Born in Dublin in November 1847, Bram Stoker was a sickly child and bedridden for much of his formative years.
As a young man he attended Trinity College in Dublin and excelled in athletics as well as his studies. He graduated in 1868 with a degree in mathematics and began working as a civil servant in Dublin Castle.
This experience inspired him to write his first book, the rather riveting sounding Duties of Clerks of Petty Sessions in Ireland. This thrilling epic took the form of a handbook of legal administration and was published in 1878.
At this stage, Dracula was but a mere twinkle in Stoker’s eye, and the budding writer busied himself with some freelance journalism and theatre criticism. Soon after attending a performance of The Rivals at the Theatre Royal, Stoker met Henry Irving and subsequently became his agent. This relationship is speculated to have been somewhat ‘unconventional’ and rumour has it that Stoker was infatuated with the rather dashing but cruel Irving. Contrary to this, Stoker met and married Florence Balcombe who had actually been involved with Oscar Wilde at the time. She turned down Wilde’s attentions in order to set up house with Stoker in London.
Sometime in 1890, and apparently after overindulging in some rich crab pate, Stoker took himself to bed and experienced some of the most vivid and feverish nightmares imaginable. These were to form the basis of his inspiration for Dracula. It is also suggested by certain scholars that Irving also helped inspire Stoker to realise his blood thirsty and ravaging antagonist and Stoker based many of the Count’s tyrannical mannerisms on Irving. Dracula was not completed until 1897 and in-between times Stoker wrote The Snake’s Pass, The Shoulder of Shasta and a number of short stories whilst researching European folklore and history.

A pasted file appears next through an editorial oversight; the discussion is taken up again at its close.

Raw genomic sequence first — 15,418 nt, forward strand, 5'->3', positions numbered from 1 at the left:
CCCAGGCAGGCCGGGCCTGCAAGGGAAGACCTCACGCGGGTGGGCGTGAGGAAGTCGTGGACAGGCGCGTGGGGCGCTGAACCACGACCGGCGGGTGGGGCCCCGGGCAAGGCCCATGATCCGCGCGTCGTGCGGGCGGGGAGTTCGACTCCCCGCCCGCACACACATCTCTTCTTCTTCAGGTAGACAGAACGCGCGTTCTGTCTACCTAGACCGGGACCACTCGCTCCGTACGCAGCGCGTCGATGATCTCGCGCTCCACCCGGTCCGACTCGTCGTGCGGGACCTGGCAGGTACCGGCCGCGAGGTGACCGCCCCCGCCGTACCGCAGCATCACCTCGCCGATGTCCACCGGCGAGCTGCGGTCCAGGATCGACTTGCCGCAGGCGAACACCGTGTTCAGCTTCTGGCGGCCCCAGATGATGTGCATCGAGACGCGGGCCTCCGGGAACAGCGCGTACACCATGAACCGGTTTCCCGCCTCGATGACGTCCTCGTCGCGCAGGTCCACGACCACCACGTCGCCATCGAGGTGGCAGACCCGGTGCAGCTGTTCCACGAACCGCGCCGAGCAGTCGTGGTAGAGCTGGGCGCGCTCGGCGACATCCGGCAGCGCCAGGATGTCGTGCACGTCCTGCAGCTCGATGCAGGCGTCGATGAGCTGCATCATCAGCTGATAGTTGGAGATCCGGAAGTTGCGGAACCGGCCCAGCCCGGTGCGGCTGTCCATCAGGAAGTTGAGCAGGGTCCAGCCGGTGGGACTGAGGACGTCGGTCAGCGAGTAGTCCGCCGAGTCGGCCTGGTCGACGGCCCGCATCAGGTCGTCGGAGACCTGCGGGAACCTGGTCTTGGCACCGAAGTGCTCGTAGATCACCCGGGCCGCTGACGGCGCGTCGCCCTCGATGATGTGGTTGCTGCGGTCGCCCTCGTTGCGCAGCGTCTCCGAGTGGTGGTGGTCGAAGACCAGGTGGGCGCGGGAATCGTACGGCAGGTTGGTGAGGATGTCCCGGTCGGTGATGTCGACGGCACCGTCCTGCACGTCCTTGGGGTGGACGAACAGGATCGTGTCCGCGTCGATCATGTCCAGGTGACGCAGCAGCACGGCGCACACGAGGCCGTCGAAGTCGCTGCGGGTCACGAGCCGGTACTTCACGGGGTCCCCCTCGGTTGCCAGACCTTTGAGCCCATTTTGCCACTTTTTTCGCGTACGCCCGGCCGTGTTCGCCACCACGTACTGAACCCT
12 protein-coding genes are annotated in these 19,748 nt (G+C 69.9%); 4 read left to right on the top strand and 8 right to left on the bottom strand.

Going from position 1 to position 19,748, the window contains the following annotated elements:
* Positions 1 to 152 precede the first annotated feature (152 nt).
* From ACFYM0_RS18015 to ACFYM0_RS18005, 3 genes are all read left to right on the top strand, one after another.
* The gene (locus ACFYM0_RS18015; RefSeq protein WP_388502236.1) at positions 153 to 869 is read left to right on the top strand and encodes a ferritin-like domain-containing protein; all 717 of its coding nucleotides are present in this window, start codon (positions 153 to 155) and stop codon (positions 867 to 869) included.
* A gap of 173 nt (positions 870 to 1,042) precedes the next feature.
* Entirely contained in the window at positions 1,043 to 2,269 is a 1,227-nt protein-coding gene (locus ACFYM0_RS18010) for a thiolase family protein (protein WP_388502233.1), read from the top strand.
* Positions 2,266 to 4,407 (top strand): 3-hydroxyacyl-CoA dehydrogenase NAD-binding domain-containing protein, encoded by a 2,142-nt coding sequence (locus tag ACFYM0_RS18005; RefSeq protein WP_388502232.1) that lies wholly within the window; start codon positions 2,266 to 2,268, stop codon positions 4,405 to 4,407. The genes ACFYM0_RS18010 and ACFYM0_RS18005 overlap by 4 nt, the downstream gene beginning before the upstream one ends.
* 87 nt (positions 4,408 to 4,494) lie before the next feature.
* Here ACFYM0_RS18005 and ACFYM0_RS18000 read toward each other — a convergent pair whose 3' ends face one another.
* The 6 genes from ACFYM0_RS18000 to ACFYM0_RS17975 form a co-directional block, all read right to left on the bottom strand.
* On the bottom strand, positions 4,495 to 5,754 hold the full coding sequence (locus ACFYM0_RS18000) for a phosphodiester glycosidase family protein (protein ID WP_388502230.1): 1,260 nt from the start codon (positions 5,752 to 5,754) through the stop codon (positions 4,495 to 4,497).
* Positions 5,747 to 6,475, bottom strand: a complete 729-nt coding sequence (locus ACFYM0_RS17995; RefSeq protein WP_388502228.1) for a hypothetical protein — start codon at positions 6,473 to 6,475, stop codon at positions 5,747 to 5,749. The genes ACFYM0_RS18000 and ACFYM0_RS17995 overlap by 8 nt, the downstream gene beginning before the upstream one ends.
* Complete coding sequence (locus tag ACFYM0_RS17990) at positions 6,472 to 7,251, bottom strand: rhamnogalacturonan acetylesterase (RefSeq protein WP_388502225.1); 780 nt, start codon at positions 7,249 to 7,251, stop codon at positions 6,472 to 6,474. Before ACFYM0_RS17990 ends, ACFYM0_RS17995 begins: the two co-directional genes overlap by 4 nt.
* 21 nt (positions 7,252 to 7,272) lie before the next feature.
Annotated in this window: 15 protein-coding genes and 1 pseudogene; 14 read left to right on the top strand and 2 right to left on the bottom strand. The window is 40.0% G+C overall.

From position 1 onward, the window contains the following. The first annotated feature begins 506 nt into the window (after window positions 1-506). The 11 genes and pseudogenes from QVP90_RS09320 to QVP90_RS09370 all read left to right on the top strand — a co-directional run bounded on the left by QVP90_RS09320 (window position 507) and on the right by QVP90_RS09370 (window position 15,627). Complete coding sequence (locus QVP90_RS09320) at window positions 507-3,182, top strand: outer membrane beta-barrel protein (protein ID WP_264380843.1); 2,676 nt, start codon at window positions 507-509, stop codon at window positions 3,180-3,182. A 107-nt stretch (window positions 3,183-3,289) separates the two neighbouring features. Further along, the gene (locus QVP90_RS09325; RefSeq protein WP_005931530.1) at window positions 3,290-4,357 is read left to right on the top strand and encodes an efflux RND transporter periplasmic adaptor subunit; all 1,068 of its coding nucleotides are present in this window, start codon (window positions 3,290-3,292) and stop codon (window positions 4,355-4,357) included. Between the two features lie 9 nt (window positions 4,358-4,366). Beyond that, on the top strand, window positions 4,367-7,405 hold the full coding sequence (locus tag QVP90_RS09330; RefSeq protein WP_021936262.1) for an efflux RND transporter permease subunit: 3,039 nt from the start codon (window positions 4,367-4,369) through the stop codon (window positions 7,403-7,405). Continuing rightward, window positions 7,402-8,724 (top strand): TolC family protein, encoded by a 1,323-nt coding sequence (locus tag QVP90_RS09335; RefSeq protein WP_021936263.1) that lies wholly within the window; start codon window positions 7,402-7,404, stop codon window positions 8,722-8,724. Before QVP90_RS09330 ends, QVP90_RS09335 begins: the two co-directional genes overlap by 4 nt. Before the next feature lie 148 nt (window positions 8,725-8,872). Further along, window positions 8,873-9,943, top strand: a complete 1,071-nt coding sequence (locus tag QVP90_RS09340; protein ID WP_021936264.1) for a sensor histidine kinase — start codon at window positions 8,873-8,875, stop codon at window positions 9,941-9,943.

Dracula may be the most famous vampire story in the world today, but it certainly wasn’t the first. It was preceded by fellow Dubliner Sheridan Le Fanu’s Carmilla in 1871, a scandalous tale about a lesbian vampire who manipulates a lonely and naive woman. John Polidori’s The Vampyre also preceded Dracula and was written during the summer of 1816 while Polidori stayed with Mary Shelley and Baron in Europe. Polidori’s representation of the vampire as an aristocratic man also inspired Stoker when he was creating the diabolical character of The Count.
When Dracula was published it was not an immediate success, though reviews were positive. Many readers thought it a titillating and rather scandalous read.
Stoker went on the publish several more notable novels, including The Jewel of Seven Stars and The Lair of the White Worm – none were to have the same impact on literature or indeed Western culture as Dracula though.
Stoker died in London in 1912 after a series of strokes and complications allegedly caused by Tertiary Syphilis. His ashes were placed in an urn and stored in Golders Green Crematorium.